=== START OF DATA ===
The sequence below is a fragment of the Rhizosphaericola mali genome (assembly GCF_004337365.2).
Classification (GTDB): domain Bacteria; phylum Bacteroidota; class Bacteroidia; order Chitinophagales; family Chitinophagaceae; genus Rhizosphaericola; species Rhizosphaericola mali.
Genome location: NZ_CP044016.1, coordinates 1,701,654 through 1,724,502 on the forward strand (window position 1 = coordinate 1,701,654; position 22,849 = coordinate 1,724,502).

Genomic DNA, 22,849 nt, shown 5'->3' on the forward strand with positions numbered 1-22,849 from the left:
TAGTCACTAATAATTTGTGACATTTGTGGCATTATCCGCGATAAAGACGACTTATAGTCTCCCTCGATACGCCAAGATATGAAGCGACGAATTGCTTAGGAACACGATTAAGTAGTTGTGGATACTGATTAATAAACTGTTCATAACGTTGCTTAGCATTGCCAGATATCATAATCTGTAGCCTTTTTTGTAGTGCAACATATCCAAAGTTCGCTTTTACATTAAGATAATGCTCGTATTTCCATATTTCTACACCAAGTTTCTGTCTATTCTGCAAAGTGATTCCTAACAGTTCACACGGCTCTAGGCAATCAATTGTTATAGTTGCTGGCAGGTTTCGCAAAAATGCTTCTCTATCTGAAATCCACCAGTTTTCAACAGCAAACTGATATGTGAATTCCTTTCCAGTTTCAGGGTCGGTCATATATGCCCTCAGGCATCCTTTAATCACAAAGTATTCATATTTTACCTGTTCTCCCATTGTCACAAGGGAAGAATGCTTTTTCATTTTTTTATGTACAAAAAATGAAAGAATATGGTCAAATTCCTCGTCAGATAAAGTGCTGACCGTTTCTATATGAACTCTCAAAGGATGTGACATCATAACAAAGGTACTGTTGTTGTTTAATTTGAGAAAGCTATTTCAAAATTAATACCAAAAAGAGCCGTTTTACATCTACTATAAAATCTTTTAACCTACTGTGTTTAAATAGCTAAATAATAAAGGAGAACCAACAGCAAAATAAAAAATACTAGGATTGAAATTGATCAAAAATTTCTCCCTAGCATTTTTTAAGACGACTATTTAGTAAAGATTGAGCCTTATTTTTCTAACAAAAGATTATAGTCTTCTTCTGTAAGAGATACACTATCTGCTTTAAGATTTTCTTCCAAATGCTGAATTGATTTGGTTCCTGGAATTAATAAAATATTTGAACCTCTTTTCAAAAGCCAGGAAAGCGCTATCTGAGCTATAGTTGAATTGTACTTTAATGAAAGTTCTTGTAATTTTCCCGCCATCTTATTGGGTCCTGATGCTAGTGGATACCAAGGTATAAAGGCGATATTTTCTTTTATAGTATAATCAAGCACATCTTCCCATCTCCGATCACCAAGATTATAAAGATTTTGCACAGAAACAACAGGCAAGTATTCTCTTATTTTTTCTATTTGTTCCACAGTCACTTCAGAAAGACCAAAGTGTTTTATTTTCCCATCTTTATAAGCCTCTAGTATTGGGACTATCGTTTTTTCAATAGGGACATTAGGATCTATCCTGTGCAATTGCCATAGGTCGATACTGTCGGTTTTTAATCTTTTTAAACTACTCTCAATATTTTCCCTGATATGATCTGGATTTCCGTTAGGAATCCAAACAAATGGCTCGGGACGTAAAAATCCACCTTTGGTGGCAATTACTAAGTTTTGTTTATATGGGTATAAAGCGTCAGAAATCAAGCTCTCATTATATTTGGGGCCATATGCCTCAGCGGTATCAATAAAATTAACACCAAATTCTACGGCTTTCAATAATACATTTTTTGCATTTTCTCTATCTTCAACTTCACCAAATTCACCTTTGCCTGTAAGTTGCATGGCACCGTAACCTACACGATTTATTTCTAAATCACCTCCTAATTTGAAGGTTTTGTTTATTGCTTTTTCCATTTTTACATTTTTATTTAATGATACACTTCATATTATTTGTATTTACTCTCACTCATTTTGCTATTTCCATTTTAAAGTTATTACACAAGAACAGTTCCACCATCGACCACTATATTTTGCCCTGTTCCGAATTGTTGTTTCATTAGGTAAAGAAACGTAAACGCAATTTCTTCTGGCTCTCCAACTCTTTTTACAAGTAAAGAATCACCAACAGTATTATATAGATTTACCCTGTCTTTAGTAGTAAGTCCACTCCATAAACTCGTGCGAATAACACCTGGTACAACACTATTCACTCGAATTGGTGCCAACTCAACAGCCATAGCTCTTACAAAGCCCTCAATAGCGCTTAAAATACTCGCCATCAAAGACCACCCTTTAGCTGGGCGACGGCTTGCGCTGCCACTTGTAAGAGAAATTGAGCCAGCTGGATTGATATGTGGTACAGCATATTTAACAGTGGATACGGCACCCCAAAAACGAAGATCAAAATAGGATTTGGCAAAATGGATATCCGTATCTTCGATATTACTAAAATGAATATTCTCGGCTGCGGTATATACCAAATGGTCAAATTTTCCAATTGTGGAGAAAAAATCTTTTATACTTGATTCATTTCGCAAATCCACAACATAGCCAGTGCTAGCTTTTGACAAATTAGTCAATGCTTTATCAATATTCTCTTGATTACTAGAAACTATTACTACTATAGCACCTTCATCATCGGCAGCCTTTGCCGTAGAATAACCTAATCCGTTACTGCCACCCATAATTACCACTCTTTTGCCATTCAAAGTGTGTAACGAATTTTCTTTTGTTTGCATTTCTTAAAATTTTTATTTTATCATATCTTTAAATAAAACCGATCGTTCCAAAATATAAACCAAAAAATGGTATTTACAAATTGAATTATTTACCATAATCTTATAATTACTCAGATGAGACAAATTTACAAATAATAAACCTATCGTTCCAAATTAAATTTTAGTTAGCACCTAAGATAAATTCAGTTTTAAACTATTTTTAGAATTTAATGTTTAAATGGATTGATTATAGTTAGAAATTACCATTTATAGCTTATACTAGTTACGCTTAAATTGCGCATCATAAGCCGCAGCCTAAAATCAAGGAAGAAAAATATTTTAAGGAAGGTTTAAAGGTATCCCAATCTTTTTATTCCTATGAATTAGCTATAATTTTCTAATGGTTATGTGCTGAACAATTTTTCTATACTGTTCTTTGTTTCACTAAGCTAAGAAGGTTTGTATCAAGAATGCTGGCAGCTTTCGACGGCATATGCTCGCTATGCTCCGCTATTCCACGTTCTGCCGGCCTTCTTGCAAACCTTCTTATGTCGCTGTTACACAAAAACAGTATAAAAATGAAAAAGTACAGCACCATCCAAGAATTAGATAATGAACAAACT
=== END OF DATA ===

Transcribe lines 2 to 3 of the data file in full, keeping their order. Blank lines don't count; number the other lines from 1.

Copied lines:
Classification (GTDB): domain Bacteria; phylum Bacteroidota; class Bacteroidia; order Chitinophagales; family Chitinophagaceae; genus Rhizosphaericola; species Rhizosphaericola mali.
Genome location: NZ_CP044016.1, coordinates 1,701,654 through 1,724,502 on the forward strand (window position 1 = coordinate 1,701,654; position 22,849 = coordinate 1,724,502).